France's Libyan dilemma - Ayman Mustafa - April 19, 2011

The French made use of the special Anglo-American relationship to get US President Barack Obama to put his name to a newspaper article, alongside UK Prime Minister David Cameron and French President Nicolas Sarkozy. The article, published simultaneously in leading American, British and French newspapers, seems to suggest a change in the aim of the military mission in Libya — from imposition of the UN-mandated no-fly zone to regime change. The aim was to cement the division starting to show in the Nato mission as the Germans and Turks oppose the military intervention altogether, while outside powers like China, India and Russia strongly oppose any move towards regime change.
As the UN resolution allows ‘all necessary' means to protect civilians from bombardment by Libyan leader Muammar Gaddafi's forces, the three leaders stated that to leave Gaddafi in power would be an ‘unconscionable betrayal' of Libyans. Bringing Obama on board — even in an article — might give Sarkozy a boost he needs after what now looks like a purely French venture that has lost steam.
Yet, there is no clear commitment that the Americans are ready to give more military support to the alliance on Libya. Since they handed over leadership to Nato on March 31, Libyan rebels have crumbled and Gaddafi's forces have taken the initiative. At the latest Nato meeting in Berlin, which coincided with the publication of the article, other members shunned France's call to commit more military power. US knows from the painful lessons of Vietnam that you can't win a war with airpower alone - however superior your technology. Nobody is willing to send ground troops to Libya, which will be seen as an outright invasion, regardless of any humanitarian or moral cover.
The dilemma of military intervention in Libya is purely French, and the British just joined because the French needed an ally to lobby the Americans and give the impression of an alliance. Sarkozy thinks that America is now weak and it's time France made up for what it lost in Iraq. Jacques Chirac didn't join in the invasion of Iraq not for moral reasons or principles but because he realised the profits will mainly go to the Anglo-American alliance — he was not content with leftovers.
Redefining sovereignty
From the very beginning, arrogant Sarkozy was keen to lead a military operation in Libya to guarantee a profit — a major stake in Libya after Gaddafi. France has ground troops in its former colony Ivory Coast, so it managed to depose Laurent Gbagbo and instal Alassane Ouattara to keep control of the world's biggest cocoa producer.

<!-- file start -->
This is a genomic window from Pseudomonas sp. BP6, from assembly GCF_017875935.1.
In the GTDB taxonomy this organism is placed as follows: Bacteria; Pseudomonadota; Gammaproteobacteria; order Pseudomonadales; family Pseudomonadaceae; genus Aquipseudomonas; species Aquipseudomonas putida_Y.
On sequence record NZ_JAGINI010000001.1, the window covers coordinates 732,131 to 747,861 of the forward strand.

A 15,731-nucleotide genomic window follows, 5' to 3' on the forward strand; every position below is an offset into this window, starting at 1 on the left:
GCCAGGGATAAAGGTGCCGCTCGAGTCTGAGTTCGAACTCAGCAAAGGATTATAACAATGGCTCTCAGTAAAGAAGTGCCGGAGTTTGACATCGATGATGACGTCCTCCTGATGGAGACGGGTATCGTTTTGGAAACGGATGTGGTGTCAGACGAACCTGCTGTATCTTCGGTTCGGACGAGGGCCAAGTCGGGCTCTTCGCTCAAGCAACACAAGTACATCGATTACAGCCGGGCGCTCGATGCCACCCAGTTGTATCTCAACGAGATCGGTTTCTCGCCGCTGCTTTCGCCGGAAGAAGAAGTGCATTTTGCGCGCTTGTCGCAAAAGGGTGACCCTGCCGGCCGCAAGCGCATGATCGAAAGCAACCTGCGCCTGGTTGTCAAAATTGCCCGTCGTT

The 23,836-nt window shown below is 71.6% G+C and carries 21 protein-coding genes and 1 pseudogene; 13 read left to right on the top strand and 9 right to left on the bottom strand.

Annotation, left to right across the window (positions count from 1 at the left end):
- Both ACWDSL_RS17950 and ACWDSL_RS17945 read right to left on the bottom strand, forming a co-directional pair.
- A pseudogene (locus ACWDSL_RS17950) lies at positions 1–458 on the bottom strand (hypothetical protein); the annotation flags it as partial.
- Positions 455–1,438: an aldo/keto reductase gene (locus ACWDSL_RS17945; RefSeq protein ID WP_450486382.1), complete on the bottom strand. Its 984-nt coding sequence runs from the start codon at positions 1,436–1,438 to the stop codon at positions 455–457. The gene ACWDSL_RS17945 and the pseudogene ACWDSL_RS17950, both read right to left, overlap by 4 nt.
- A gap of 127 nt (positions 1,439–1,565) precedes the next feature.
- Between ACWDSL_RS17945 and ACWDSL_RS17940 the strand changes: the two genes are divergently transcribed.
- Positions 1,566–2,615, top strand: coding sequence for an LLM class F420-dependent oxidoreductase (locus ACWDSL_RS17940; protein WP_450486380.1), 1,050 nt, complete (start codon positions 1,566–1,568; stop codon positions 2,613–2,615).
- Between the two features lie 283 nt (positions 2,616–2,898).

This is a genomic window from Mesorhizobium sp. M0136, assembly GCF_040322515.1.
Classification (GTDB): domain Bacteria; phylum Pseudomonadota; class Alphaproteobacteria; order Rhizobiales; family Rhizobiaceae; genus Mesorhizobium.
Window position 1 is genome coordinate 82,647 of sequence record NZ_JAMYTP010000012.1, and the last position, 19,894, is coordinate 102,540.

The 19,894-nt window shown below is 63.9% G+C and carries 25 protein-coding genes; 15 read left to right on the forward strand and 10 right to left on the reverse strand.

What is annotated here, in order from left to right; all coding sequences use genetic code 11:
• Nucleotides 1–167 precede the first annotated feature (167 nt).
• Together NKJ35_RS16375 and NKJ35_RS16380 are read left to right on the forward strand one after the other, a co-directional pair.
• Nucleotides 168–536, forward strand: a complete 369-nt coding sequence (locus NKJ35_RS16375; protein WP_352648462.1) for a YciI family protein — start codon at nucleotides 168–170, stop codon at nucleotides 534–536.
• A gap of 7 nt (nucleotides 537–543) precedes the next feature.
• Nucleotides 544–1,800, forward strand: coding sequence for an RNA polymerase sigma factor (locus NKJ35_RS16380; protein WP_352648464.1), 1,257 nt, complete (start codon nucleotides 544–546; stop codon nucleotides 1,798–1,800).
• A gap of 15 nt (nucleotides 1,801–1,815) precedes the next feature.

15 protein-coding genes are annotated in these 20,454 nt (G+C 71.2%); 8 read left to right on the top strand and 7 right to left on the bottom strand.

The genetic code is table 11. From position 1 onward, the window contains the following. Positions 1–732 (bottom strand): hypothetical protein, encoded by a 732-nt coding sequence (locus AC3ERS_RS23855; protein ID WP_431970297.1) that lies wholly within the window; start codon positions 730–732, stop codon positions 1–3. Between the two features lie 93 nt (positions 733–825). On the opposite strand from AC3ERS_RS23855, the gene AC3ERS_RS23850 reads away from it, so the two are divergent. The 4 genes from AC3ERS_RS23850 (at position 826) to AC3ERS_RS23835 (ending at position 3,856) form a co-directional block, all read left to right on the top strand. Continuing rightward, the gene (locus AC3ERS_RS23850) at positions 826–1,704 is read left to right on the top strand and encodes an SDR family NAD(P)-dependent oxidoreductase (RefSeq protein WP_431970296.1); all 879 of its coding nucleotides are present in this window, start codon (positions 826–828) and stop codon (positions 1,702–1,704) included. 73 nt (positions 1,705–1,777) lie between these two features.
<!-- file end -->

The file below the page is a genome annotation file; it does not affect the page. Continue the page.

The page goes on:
Even before the ‘war on terror' was used as a pretext for military intervention, violating sovereignty of independent states, the French ex-communist Bernard Kouchner was one of the leading architects of the so-called humanitarian interventionism and called for the redefinition of sovereignty. He even managed to convince former UN secretary-general Kofi Annan to adopt the idea, but it didn't gather support. In a show of hypocrisy, France did nothing to stop the Rwandan genocide in 1994, where 800,000 people were massacred. Rwanda has not got oil or cocoa .
When the popular uprising erupted against Gaddafi's 42-year-old dictatorship on February 17, it was similar to that in Tunisia, Egypt and Yemen: peaceful protests faced by violent oppression from the regime. A bloody crackdown by the Gaddafi regime led to the rebels taking up arms, with some army units defecting. It gave Gaddafi what he sought — a bloody civil war. This meant that no solution in Libya can be reached peacefully - it must be by force. So far no force is effective without full American involvement. Washington is not willing to go into another war, let alone for the French to reap the fruits.
With involvement in six wars — Mali, Afghanistan, Burkina Faso, Somalia, Libya and Ivory Coast — Sarkozy may not bolster his chances of winning a re-election next year. It could easily backfire, as the success in Ivory Coast is fragile and if Libya dragged on, who knows what the consequences could be.

Dr Ayman Mustafa is a London-based Arab writer.

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